Region: Europe >> Germany
Travel time: 2010, June 3rd to June 6th
Picture Gallery: Link
The Elbe Sandstone Mountains, located in Saxon Switzerland, are a beautiful mountain range close to Dresden, Germany. I spent some days hiking on the Malerweg and even tried to bake bread using a camping cooker for the first time. Read more and check out my short video clip to see how it turned out :-)
Trekking came up during Easter 2010 as I wanted to experience nature and have a good contrast to the city trips. To start things off, I bought a decent pair of Hiking Boots and headed to the Feldberg (881m) close to Frankfurt. I was enjoying it and got ready for the next trip by adding a Backpack, Tent, Sleeping Bag and Camping Cooker to my equipment. After some research, I came up with the Malerweg Route in Saxon Switzerland. The pictures looked amazing and so I got a Map of the area and booked the train to Dresden.
I arrived there during the afternoon and got picked up by Couchsurfer Thomas, who was hosting me the first night as I wanted to see a little bit of Dresden before heading off. We walked around the city to check out the major sights such as the Semperoper and Frauenkirche before heading to a bar for some drinks.
The next morning received me with perfect weather and I drove to Liebethal, which is the starting point of the 112km long Malerweg. The vegetation around the path slowly increased and I could constantly hear the sound of a river nearby, only being able to see it from time to time. The path was occasionally covered with mud as it was raining a lot in the past few days – luckily my boots didn’t care much about it :-) After a while, I left the forest again and reached some open fields with a nice view just to enter yet another part of the forest shortly after. The area is called Uttewalder Grund and suddenly a lot of steep cliff rocks surrounded me – I even had to squeeze through a Stone Gate in order to reach the city Wehlen after 12km of walking.
Wehlen is a small village located in a beautiful spot along the the Elbe River. There is not much to see except for a great view point, which I used for the first break. Carrying a 22kg bag pack was something my body had to get used to. After a nice talk with an old lady, I continued my hike along the river towers the Bastei, which I could already see from down there. Looking at my map, I figured out the best way to get there and found a small hiking path for climbers. Saving time sounded good to me so I gave it a try :-)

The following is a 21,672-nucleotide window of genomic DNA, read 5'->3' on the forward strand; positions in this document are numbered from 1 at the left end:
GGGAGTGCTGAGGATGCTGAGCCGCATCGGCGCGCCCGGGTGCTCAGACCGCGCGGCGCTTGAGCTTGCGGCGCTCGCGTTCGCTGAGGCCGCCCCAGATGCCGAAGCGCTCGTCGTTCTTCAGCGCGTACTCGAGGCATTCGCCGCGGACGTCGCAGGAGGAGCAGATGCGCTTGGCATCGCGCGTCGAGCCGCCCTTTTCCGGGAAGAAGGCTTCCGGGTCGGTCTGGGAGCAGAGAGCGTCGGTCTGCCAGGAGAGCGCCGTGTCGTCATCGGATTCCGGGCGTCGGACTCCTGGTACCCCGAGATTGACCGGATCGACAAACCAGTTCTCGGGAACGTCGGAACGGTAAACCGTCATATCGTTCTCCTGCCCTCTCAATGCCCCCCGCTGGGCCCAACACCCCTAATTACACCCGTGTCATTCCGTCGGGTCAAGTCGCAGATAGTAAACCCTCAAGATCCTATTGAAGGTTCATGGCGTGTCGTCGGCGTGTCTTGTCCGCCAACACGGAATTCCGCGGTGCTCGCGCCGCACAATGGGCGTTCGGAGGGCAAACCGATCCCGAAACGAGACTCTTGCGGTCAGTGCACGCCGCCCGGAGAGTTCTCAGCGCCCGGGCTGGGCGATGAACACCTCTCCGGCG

As it turned out, the route wasn’t easy at all and I had quite a hard time to get up the steep hills with all the weight on my bag. Eventually, I decided to take another break somewhere in the middle of the forest in order to begin the big experiment: Baking the Scottish outdoor bread Bannock! :-) It was indeed not clear if I would succeed since I’m not good at baking at all, but I still wanted to give it a try at least. Prior to the trip, I did some research and carefully portioned all the ingredients into little zip bags – check out the result on your own in this small clip:
It didn’t work out perfectly, but I was still able to eat it! Baking bread in the wild for the first time was a fun experience and as of May 2012, I haven’t done it again – I should do so :-) I packed up my stuff and continued to walk along the Climbing paths. Those were in fact only supposed to be used by actual climbers, as I had a tough time walking through the terrain. After a while, I surrendered to a huge wall which was impossible to pass without proper climbing equipment. Ultimately, I went back on the same route and walked along the Elbe River to reach the city Rathen.